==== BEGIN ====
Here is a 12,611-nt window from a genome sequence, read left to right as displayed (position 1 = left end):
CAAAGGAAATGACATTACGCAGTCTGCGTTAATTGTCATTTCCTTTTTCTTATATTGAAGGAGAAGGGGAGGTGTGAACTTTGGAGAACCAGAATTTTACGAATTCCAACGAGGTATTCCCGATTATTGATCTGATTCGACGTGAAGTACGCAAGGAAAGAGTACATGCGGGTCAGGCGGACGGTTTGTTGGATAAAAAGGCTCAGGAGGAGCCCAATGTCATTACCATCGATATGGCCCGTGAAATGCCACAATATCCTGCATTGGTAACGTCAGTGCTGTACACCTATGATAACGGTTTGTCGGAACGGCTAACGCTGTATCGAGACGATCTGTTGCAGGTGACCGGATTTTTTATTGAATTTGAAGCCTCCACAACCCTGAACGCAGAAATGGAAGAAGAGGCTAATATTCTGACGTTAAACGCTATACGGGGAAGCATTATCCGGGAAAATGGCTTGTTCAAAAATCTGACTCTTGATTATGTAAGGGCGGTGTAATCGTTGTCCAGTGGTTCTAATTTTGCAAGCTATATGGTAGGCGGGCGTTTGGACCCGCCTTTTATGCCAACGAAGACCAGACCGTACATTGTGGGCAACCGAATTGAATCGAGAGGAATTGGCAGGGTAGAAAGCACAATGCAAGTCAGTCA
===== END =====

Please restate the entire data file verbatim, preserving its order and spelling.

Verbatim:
Here is a 12,611-nt window from a genome sequence, read left to right as displayed (position 1 = left end):
CAAAGGAAATGACATTACGCAGTCTGCGTTAATTGTCATTTCCTTTTTCTTATATTGAAGGAGAAGGGGAGGTGTGAACTTTGGAGAACCAGAATTTTACGAATTCCAACGAGGTATTCCCGATTATTGATCTGATTCGACGTGAAGTACGCAAGGAAAGAGTACATGCGGGTCAGGCGGACGGTTTGTTGGATAAAAAGGCTCAGGAGGAGCCCAATGTCATTACCATCGATATGGCCCGTGAAATGCCACAATATCCTGCATTGGTAACGTCAGTGCTGTACACCTATGATAACGGTTTGTCGGAACGGCTAACGCTGTATCGAGACGATCTGTTGCAGGTGACCGGATTTTTTATTGAATTTGAAGCCTCCACAACCCTGAACGCAGAAATGGAAGAAGAGGCTAATATTCTGACGTTAAACGCTATACGGGGAAGCATTATCCGGGAAAATGGCTTGTTCAAAAATCTGACTCTTGATTATGTAAGGGCGGTGTAATCGTTGTCCAGTGGTTCTAATTTTGCAAGCTATATGGTAGGCGGGCGTTTGGACCCGCCTTTTATGCCAACGAAGACCAGACCGTACATTGTGGGCAACCGAATTGAATCGAGAGGAATTGGCAGGGTAGAAAGCACAATGCAAGTCAGTCA